So far, we've spent all of our time in Building One (finer home furnishings and holiday) and Building Three (apparel, accessories, and jewelry...always an immediate need at The Blissful, as we sell through our stock fairly quickly). I soooo want to go to Building Two, the Gift Mart. I just know that'll pick me right up. I'm ready for small things, grabbables, what we describe on our website as the "million affordable little pick-me-ups" [copyrighted, copyrighted, copyrighted] that customers come back for again and again. But I know we need the big stuff, the urns and the casement pieces and the grander lamps and the items that create big sweeps for the eye in a vignette. A shop can't be all little stuff. But this is where my heart lies, namely because the little stuff is what's attainable for people like me: single, one income, relatively mobile (well, not so much now), desirous of great style without the financial commitment. I like to think we have a good mix at The Blissful: a nice range of price points, a mix of large items and small, a balance between housewares, gifts, and personal items. Occasionally we have a customer tell us our prices are too high...but we have just as many customers telling us we need to raise our prices (can you believe that?)! Most of the time people say we're just about right for our local market and for the uniqueness of what we offer. I hope that's true because it's such an important part of bringing people back in.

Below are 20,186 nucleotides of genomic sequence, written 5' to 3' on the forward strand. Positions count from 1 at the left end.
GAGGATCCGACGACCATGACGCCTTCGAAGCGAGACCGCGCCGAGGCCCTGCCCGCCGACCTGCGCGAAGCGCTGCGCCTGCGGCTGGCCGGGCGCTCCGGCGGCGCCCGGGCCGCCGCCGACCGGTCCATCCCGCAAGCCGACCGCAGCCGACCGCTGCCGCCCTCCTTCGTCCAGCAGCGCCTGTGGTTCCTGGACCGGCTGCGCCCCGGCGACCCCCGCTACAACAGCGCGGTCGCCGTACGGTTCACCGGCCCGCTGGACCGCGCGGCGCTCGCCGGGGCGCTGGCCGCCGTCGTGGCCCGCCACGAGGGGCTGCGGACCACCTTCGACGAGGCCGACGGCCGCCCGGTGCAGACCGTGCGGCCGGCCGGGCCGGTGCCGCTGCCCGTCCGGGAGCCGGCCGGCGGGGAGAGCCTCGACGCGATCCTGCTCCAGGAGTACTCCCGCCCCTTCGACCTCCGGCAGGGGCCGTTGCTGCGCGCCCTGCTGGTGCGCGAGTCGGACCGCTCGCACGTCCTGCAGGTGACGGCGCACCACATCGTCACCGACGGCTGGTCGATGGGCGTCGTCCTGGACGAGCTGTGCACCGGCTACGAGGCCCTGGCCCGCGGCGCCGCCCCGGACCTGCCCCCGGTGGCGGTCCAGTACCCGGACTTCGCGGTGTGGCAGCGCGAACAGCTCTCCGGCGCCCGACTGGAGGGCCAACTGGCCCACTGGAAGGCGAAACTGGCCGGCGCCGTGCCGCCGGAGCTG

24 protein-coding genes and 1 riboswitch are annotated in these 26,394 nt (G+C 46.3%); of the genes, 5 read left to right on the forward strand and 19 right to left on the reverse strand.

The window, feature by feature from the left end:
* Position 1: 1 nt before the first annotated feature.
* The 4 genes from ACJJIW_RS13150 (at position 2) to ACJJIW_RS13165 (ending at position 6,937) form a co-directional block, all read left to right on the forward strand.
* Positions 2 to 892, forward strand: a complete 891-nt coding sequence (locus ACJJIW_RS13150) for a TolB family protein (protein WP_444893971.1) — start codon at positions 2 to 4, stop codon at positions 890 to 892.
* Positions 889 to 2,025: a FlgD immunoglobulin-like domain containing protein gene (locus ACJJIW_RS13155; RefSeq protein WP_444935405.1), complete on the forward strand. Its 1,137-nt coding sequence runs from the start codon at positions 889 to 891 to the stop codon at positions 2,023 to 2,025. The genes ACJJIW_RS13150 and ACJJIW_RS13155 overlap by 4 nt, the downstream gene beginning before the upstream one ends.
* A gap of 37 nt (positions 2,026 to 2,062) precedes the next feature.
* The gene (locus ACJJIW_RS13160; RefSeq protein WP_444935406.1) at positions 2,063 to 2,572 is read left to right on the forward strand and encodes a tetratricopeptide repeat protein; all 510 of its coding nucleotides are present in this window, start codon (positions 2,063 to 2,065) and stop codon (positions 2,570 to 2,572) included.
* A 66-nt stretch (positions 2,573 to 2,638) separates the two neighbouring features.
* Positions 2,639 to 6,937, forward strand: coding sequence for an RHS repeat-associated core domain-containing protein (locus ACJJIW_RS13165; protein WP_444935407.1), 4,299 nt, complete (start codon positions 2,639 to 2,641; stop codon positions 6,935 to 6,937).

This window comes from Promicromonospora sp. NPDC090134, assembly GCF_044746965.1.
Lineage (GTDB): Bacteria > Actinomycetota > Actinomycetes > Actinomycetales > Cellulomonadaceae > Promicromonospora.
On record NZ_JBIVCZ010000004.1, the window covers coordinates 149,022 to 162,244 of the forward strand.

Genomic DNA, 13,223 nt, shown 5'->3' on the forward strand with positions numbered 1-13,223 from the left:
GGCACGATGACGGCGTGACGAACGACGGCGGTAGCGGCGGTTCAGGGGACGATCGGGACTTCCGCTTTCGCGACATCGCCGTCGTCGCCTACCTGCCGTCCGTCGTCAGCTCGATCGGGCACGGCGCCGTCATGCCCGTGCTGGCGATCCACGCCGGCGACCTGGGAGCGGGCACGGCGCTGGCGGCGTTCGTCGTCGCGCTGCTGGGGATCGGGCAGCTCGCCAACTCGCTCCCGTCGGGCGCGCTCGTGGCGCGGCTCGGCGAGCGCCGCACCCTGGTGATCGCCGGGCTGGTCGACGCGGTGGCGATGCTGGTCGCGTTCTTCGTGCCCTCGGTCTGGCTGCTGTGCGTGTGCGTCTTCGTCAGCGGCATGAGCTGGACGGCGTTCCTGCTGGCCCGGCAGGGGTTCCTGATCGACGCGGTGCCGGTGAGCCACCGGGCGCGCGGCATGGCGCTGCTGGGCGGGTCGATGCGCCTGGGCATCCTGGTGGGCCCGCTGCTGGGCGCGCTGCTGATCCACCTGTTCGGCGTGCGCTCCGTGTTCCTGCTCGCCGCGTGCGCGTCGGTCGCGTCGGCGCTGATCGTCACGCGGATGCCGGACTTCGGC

One big disappointment: our great handbag and scarf line of this past fall and winter was, unfortunately, a total bust for Spring. We didn't see one thing from their new line that we wanted to order. The style just wasn't there. What a bummer. What a bummer for our customers, who were anticipating the arrival of their Spring line in our shop. Wah. Luckily, we did pick up a great new handbag line we've had our eye on for a while. The prices are a bit higher than the other line, though not crazy. The styling is spot-on for chicness and versatility and both my mom and I loved it equally. That line's going to be a winner. All in all, it was a pretty decent show for us in terms of accessories, apparel, and jewelry. The orders we wrote are peppered throughout the year. We 'll keep you advised as new shipments arrive.